Trade-off da – gdi 2011 1 Earth Science D/A 2



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Orion—Impact—Misc


Orion isn’t reusable – salt water corrodes the metal
AP 11 (5/25/11, http://www.newser.com/story/119417/nasa-to-use-moon-capsule-orion-for-deep-space-exploration.html) JPG

The Multi-Purpose Crew Vehicle is the same ship with almost no changes—except now the ship will be attached to a still-to-be-designed big rocket and go out of Earth's orbit, a NASA administrator said yesterday. The ship would not be reusable because it will land in the Pacific Ocean and salt water corrodes metal, which critics say is wasteful. But Sen. Bill Nelson pointed out that taxpayers have already spent billions on Orion. "It shows real progress towards the goal of exploring deep space and eventually getting to Mars," he said.
Cant solve colonization
ScienceRay 11 (6/16/11, http://scienceray.com/technology/nasa-announced-the-spaceship-mpcv-for-mars-missions/) JPG

Experts say that a new capsule was originally a project of flights beyond low Earth orbit, especially for flights on the same Mars. These flights will take several months. Despite the fact that the capsule rather cramped, four astronauts will be there quite comfortably, they promise to NASA. At the same time, the agency emphasizes that it is created MPCV for flights, rather than to live on other planets.



Satellites – NUQ – $ Down


Cuts to NASA are inevitable, both sides agree – they’ll come from satellites

Xinhua News 3/9 (http://news.xinhuanet.com/english2010/sci/2011-03/09/c_13768759.htm) JPG

Glory's loss increased pressure from the Congress to cut the budget for Earth science. The House of Representatives has already approved cutting NASA's budget for the rest of 2011 by 600 million dollars while the Senate Democrats, 200 million. NASA originally expected the Congress to approve the president's request to grow the agency's budget for Earth science in the next four years from 1.8 billion dollars to 2.3 billion. However, given the budget pressure, NASA earth science budget expert Art Charothe speculates that 1.9 billion dollars that President Barack Obama requested for the 2012 fiscal year "is the high point." With the limited budget for Earth science, NASA has to think over the gloomy climate budget picture. NASA has already spent hundreds of millions of dollars on climate satellite missions that are still on the ground and need hundreds more to be able to fly. NASA's decision to build and launch a copy of the Orbiting Carbon Observatory craft, which crashed in 2009, has already taken money away from the budget for Earth science. The manned spaceflight program in recent years has also shrinked the budget specifically for climate satellite missions.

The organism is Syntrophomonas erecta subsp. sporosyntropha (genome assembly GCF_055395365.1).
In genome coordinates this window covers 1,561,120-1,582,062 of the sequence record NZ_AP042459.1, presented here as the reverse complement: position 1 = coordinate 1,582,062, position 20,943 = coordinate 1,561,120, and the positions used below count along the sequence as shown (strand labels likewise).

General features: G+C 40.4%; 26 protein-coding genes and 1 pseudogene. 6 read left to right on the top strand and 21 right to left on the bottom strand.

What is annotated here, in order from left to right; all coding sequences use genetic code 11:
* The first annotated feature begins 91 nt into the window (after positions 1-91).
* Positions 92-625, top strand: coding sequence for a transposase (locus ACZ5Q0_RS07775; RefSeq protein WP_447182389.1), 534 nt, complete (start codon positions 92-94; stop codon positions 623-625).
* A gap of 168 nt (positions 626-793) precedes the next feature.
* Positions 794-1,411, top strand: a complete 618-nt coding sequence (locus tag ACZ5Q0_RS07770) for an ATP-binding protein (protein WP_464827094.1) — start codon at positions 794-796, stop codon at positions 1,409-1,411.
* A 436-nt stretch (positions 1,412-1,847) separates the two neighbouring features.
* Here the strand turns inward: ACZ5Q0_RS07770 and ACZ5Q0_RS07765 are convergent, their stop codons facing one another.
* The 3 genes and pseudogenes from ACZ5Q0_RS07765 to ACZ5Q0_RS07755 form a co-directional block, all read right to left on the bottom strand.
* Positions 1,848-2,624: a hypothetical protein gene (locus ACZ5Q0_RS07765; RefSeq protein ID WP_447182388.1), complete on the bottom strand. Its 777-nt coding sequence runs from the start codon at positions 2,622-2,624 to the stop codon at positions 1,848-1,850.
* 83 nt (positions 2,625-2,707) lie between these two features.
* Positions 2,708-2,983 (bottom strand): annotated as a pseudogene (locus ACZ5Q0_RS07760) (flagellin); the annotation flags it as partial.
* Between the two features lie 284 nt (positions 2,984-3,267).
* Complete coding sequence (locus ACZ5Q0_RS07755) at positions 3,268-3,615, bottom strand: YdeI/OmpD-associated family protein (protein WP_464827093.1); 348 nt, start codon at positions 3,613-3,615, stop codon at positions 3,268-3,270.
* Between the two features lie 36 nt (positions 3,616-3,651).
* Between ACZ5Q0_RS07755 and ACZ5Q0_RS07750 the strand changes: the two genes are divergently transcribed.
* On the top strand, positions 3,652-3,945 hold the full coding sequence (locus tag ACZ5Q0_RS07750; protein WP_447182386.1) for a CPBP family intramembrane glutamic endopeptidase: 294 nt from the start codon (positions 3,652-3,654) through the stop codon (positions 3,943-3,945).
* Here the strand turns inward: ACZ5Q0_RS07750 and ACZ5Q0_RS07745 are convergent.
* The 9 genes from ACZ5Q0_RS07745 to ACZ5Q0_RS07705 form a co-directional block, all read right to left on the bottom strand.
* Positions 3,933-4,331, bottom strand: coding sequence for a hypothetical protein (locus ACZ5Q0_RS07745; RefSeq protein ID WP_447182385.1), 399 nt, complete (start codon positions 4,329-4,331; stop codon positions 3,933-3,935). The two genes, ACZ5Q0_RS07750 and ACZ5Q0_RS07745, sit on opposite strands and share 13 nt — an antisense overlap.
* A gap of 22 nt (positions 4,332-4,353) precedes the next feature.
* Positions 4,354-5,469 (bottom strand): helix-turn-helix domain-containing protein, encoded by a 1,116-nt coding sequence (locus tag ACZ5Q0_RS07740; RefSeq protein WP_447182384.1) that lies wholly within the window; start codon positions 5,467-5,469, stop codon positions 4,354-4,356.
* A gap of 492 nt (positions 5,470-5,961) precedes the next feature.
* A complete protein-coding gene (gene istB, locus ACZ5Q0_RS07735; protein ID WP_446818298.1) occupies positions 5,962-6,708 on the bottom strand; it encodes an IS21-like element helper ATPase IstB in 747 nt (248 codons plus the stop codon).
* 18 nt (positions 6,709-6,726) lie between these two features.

No internal link and impact – Obama empirically cuts earth observation satellites, its killed our forecasts

Baker 6/3 (Marcia Merry, Economics Intelligence director @ Executive Intelligence Review, http://www.larouchepub.com/other/2011/3822storms_thrtn_food.html) JPG

For more than a year, the Obama White House has waged war against the nation's leading Earth-observation and -exploration capabilities in space, including its potential collaboration with other spacefaring nations. Now, the Obama Administration has crippled some observation satellites already in space, and pushed off and cancelled others. By cuts in NASA's and the National Oceanic and Atmospheric Administration's (NOAA) budget in FY2011, and again for FY2012, three satellite arrays crucial for monitoring Sun, solar wind, and earthquake-precursor activity have been lost in the recent period: GOES 11 as of Feb. 28, when its data stopped being collected; DESDynI, which did not get launched; and the French-American Demeter, shut off in December 2010 after actually detecting precursor activity to the Haiti earthquake of February 2010. The White House Office of Management and Budget (OMB), in its FY2012 budget message, told NASA to indefinitely "defer" the Climate Absolute Radiance and Refractivity Observatory (CLARREO) constellation of four satellites. It was designed for extremely precise data collection on solar radiation's interaction with the Earth. Beyond this, the Joint Polar Satellite System (JPSS) funding was cut out of the FY 2012 budget entirely, with "very serious consequences to our ability to do severe storm warning, long-term weather forecasting, search and rescue, and good weather forecasts" for the polar regions, according to testimony of the Administrator of NOAA.